So the chapter isn’t about Ellie as an independent person, Ellie just takes the place of Joel for some time in the game. The story writers apply the same pattern to her character, she choses the same path that Joel has chosen. This brings us to the second role of this part: It concludes the father-daughter relationship. Both Joel and Ellie care (and kill) for each other and they developed a bond.

While Ellie isn’t a typical “damsel in distress”, the threat of her death fuels the tension of the whole game. The player feels empathy with her and wants her to survive. She isn’t victimized or objectified like in other games, but she is patronized and subjected to “adultism”. Stepmother Marlene and the Fireflies want to cut out her brain to find a cure for humanity, father-figure Joel wants her to live.

The story doesn’t allow Ellie to control the situation herself and decide on her fate. While these events unfold, she is unconscious. After killing a lot of Fireflies, Joel rescues her to a safe place and lies about the actual events. In this crucial moment, why is Ellie just the object of the action? Again, because the game isn’t about Ellie, it’s about Joel. Ellie seems to know that Joel is lying, but there are no consequences told.

So there is a short “coming-of-age” part that focusses on Ellie, but in the end, it doesn’t make a difference. She adops is the logic that Joel carries out the whole time. It is nice that Ellie is playable, but this isn’t allowed to add a new perspective. Like several decisions in the game, this seems like a missed opportunity for me.

The Last of Us and Grading on the Gender Curve

This article discusses whether The Last of Us is a step forward regarding gender representation. It’s a rebuttal of another article that claims so.

Joel is yet another emotionally distant white male protagonist, one in a long, long line of such characters. …

The Last of Us as a story that operates within the same template as stories like God of War and Max Payne, stories about men whose lives are forever changed by the deaths of women and girls they care about and feel a responsibility to protect. Joel is the central character here, and as is so often the case in games, the life of a girl is spent in the narrative to fuel his development, setting in motion the character arc that gives the story of The Last of Us its shape.

Several women are killed so the story may proceed the designated way. (And as I said, the potential death of Ellie drives the whole story.) Does it have to be this way? The story could have taken other ways:

Ask yourself what this game might have been like if Tess had been the central character, and Joel had filled the role that Tess fills here. That would have brought the game a step closer to "subvert[ing] the traditional male power fantasy," as Killingsworth claims The Last of Us does. Instead, Tess becomes another casualty of the narrative, another woman who … dies to push the story forward. …

[There’s] a tremendous diversity of potential stories that continue to go untold as games fall back on this particular template time and time again, so it also doesn’t make sense to applaud it as a progressive portrayal of women in games.

The article praises the character of Ellie, but…

Ellie, like all the women in the game, is important less in and of herself and more because of the impact that she has on Joel’s life. … You do play as Ellie for a time, but in the end, this is still the story of how Joel is changed by his experiences.

The article concludes with:

There’s nothing wrong with stories about men, and how they are changed by the things they go through. But these stories about men – usually white men, usually violent men, often angry or emotionally distant men, whose lives are impacted by the violent deaths of women – are so prevalent in games today, and you can’t tell such a story while simultaneously subverting the framework these stories follow …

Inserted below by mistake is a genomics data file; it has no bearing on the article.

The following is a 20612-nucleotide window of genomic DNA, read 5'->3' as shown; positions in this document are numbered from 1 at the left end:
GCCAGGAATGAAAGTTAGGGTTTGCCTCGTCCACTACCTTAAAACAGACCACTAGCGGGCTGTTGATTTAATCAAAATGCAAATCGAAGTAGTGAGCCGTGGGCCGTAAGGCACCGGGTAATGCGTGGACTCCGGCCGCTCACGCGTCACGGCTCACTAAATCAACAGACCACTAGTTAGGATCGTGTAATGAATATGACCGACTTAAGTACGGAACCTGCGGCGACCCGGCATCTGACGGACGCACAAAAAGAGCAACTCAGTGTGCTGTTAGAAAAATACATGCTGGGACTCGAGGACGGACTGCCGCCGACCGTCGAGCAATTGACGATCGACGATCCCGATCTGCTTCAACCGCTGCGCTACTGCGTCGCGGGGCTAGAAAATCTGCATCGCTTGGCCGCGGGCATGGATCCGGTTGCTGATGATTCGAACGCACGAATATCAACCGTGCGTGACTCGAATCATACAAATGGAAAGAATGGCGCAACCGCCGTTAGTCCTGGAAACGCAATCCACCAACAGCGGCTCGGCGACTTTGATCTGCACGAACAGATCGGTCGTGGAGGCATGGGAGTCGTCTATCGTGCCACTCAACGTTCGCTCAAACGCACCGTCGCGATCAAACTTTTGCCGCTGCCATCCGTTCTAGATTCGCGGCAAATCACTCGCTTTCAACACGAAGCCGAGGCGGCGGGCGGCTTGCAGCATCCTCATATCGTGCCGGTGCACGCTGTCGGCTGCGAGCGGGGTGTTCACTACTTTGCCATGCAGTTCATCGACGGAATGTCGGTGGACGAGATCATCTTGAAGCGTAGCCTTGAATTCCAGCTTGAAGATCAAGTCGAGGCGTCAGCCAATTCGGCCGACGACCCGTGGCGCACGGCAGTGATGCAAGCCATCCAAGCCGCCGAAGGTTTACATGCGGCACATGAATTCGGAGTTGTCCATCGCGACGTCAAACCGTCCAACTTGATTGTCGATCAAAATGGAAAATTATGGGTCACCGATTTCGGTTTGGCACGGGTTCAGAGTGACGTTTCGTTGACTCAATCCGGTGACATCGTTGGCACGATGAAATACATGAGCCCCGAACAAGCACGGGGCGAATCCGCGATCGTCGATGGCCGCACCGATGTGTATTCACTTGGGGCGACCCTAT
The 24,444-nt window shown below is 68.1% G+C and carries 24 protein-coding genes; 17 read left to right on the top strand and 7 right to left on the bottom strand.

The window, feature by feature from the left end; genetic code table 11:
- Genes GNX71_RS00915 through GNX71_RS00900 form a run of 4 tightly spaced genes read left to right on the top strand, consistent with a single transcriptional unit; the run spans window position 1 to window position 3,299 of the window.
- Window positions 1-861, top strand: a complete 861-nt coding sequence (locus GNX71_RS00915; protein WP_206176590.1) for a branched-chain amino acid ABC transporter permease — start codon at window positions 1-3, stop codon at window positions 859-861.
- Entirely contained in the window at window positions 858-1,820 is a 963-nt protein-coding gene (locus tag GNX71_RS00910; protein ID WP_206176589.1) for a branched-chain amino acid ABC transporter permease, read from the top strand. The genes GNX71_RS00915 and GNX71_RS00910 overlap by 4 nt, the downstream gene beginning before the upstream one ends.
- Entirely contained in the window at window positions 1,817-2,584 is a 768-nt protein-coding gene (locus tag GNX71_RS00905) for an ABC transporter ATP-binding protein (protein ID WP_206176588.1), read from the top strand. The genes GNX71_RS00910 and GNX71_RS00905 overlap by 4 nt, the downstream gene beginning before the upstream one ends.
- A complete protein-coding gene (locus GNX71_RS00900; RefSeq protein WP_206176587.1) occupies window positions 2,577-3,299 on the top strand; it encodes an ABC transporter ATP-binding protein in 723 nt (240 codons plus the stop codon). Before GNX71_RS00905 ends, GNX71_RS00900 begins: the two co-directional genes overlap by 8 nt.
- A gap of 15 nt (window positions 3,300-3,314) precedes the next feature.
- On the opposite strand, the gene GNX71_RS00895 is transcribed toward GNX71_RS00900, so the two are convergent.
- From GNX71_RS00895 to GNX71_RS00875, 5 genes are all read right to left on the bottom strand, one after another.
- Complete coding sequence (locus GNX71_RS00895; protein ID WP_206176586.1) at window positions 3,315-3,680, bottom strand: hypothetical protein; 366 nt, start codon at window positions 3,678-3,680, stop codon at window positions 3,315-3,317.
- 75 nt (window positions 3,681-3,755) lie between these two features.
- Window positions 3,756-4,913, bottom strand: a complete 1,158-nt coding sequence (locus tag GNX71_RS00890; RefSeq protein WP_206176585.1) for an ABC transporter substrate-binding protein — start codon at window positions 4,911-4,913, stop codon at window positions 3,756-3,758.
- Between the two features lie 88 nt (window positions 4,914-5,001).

If we grade its handling of women on a curve relative to other games, The Last of Us is a success. It’s somewhat better than most of what’s out there. But we’ve let our notions of what’s possible become limited by what’s available. Instead, we need to evaluate games and how they handle gender based on their actual merits, not in relation to other games. We need to smash that curve with a sledgehammer.

The Last of Us: Moralizing Death in a Violent Medium

The following two articles reflect on the meaning of death and murder in The Last of Us. Both condemn the way the game tries to moralize the killing of people but subvert this morality at the same time because it forces you to kill innocent and leaves no alternatives.

The Last of Us feels like an answer to the criticisms that [Nathan Drake from the Uncharted franchise] is too bloodthirsty and happy-go-lucky in a time where violence and its moral murkiness is at its most dangerous. It gives us the best reason possible for a person to kill, and then it forces us to make a decision that eradicates that reason. It puts a brick in our hands and tells us to kill enemies who fear death. Who scream to stay alive. And it makes us kill them anyway.

The Last of Us: Superheroes Dealing Death

This article describe Joel’s brutality accurately and claims that it isn’t motivated by the circumstances because of a “major disconnect”:

The Last of Us is attempting to assign meaning to death. It’s set in a dystopia that resulted from the decimation of society after a zombie plagued killed lots of people, and it’s a world where individual human lives don’t mean a whole lot. …

Joel and Ellie are supposed to be Real People who struggle with Real People issues and limitations and emotions. But, no, they are more than capable of facing off directly with one large group of men after another who are far better armed than they are. They kill so many non-infected people that death is rendered meaningless in this world. We want to pretend that a death in a cutscene is far more meaningful than a hundred deaths caused by the player directly in the course of gameplay, but it really isn’t. …

In the end, The Last of Us isn’t about the struggles of Real People trying to survive in a dystopia. It is just another video game power fantasy, and that, ultimately, robs it of the intellectual weight it is trying to hard to grasp on to.